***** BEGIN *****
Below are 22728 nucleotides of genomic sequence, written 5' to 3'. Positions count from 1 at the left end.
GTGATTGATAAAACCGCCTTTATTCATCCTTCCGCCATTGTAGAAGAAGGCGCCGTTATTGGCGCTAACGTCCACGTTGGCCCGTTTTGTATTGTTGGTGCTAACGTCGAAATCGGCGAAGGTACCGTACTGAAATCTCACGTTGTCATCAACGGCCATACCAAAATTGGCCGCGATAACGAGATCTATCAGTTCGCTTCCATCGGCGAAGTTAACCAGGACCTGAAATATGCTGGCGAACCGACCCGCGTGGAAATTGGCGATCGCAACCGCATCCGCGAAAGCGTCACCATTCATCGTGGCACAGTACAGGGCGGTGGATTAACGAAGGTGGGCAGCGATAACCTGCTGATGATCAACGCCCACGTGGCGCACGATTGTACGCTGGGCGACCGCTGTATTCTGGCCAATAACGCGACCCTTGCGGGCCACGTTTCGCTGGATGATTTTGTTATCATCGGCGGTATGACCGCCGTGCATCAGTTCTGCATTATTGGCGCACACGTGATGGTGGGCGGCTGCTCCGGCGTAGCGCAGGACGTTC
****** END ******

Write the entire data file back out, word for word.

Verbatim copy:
Below are 22728 nucleotides of genomic sequence, written 5' to 3'. Positions count from 1 at the left end.
GTGATTGATAAAACCGCCTTTATTCATCCTTCCGCCATTGTAGAAGAAGGCGCCGTTATTGGCGCTAACGTCCACGTTGGCCCGTTTTGTATTGTTGGTGCTAACGTCGAAATCGGCGAAGGTACCGTACTGAAATCTCACGTTGTCATCAACGGCCATACCAAAATTGGCCGCGATAACGAGATCTATCAGTTCGCTTCCATCGGCGAAGTTAACCAGGACCTGAAATATGCTGGCGAACCGACCCGCGTGGAAATTGGCGATCGCAACCGCATCCGCGAAAGCGTCACCATTCATCGTGGCACAGTACAGGGCGGTGGATTAACGAAGGTGGGCAGCGATAACCTGCTGATGATCAACGCCCACGTGGCGCACGATTGTACGCTGGGCGACCGCTGTATTCTGGCCAATAACGCGACCCTTGCGGGCCACGTTTCGCTGGATGATTTTGTTATCATCGGCGGTATGACCGCCGTGCATCAGTTCTGCATTATTGGCGCACACGTGATGGTGGGCGGCTGCTCCGGCGTAGCGCAGGACGTTC